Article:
Inventory Loading is a key sign of a modern day product-based pyramid scheme.
USANA requires their associates to purchase a MINIMUM of 100 points worth of product every 4 weeks. This comes out to about $120 in product purchases. Each "active" associate made such purchase. But why? Every active associate who I have conversed with on the internet has claimed that they "wanted" the product, so the purchase was okay. But are those claims true, or just something USANA has conditioned these active associates to say to make excuses for these ongoing purchases?
If active USANA associates were just consumers of their own product and is why they purchase about $120 worth of product every 4 weeks, then why is it that Preferred Customers (those who are actually consumers who "want" the product) only purchase on average $70 worth of product every 4-weeks? Perhaps you are wondering where this $70 figure comes from.
According to USANA's latest financial SEC filings 67,000 Preferred Customers were responsible for $15.4 million in net sales, which is 10% of USANA's total net sales (associates accounted for the remaining 90%!). This works out to an average of $70 per preferred customer every 4 weeks. I use a 4-week calculation because USANA requires purchases from their associates on a 4-week cycle (13 times a year).
To me, this is proof that associates are primarily making these ongoing $120+ purchases every 4-weeks so they abide by USANA's rules and remain "commission eligible" for the 4-week period. If the associate fails to make this mandatory purchase, that associate is no longer considered "active", is stripped of all accumulated groups sales volume generated from their preferred customers and downline associates, and unable to collect any commission. That's a pretty severe penalty, especially when upline associates (typically the leaders) are continually pressuring their downline to remain on "autoship" and make those $120+ payments every 4-weeks.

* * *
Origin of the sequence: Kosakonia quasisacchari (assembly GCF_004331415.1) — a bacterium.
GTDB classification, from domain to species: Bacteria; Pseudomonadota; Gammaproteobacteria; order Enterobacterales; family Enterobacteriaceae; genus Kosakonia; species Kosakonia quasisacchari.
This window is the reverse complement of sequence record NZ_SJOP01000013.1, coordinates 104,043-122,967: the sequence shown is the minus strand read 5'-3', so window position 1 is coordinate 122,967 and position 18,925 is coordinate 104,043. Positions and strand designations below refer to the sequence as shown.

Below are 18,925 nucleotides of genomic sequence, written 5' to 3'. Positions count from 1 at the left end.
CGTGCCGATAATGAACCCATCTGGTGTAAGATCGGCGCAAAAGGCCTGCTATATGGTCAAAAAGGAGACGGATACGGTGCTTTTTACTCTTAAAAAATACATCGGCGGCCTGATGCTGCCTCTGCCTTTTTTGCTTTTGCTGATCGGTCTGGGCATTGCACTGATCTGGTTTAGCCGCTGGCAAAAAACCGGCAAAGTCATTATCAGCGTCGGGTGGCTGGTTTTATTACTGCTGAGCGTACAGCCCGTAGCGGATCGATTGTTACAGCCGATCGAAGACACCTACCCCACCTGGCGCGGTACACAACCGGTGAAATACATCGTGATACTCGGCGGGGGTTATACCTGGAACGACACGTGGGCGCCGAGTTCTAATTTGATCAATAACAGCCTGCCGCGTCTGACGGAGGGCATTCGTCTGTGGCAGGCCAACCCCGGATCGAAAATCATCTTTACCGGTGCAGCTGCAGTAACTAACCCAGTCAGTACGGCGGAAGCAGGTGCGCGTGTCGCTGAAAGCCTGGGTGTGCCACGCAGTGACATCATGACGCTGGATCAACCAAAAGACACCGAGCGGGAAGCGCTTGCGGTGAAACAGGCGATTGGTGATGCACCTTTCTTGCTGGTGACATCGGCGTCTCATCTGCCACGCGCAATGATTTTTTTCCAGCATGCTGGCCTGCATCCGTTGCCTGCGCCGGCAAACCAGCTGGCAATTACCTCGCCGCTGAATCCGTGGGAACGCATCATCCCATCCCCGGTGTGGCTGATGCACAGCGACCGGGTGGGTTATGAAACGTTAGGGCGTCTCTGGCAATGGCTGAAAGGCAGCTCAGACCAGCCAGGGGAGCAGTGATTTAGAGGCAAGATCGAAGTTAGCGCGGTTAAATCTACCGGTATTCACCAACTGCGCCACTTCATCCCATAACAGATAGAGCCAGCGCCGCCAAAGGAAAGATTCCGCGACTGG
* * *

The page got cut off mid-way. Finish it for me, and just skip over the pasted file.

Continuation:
Since most product purchases from USANA are from the active associates (219,000 of them), and each of them has to purchase about $120 worth of product every 4-weeks in order to participate in USANA's compensation plan, and the fact that preferred customers only account for about $70 on average, it is no wonder the primary focus in USANA is to market a business opportunity rather than product. The product is only a disguise as well as "tokens" used in a grand elaborate modern day product-based pyramid scheme.
This mandatory requirement for associates to purchase USANA products is known as "Inventory Loading". That is, the associates are being forced to purchase more product than they can actually resell. Assuming the associate only really consumes at most $70 worth of their $120 purchase, they are left with $50 sitting in their cupboards. USANA claims they can "retail" this product to make a profit. However, preferred customers obtain the product "at the same discounted price as the associates do". This means, there is no chance that any associate can resell their personally purchased product for more than they paid themselves. Unfortunately, the associate is also stuck with a nice shipping charge as well. To top it all off, many USANA associates resort to EBAY to "dump their inventory loaded purchases". These typically auction for 50% less than the associates own cost. Inventory Loading is one of the key indicators of a product-based pyramid scheme.
So if active associates were telling the truth, and that they really wanted $120 worth of product every 4-weeks ($1560 a year), then why does USANA have this "Mandatory" purchase in the first place? What would happen if USANA could no longer be allowed to "force" their associates to make these $120 purchases in order to participate in the compensation plan and be eligible for commissions? I think the answer is obvious. USANA would go out of business in a matter of months because associates would only purchase the amount of product they actually wanted. I would go as far to claim that most associates would not purchase any product at all.
So here's a challenge to USANA. Why not be one of the first MLMs that does not require their distributors to personally purchase the product they are trying to sell? What would USANA be afraid of, reality???
If you are an ex-USANA associate or know someone who is, I suggest filing a complaint to the FTC if you feel you have been cheated out of your money. I have an blog posting that explains how to go about filing a complaint and why it is extremely important to do so. See my Filing FTC Complaint Against USANA posting.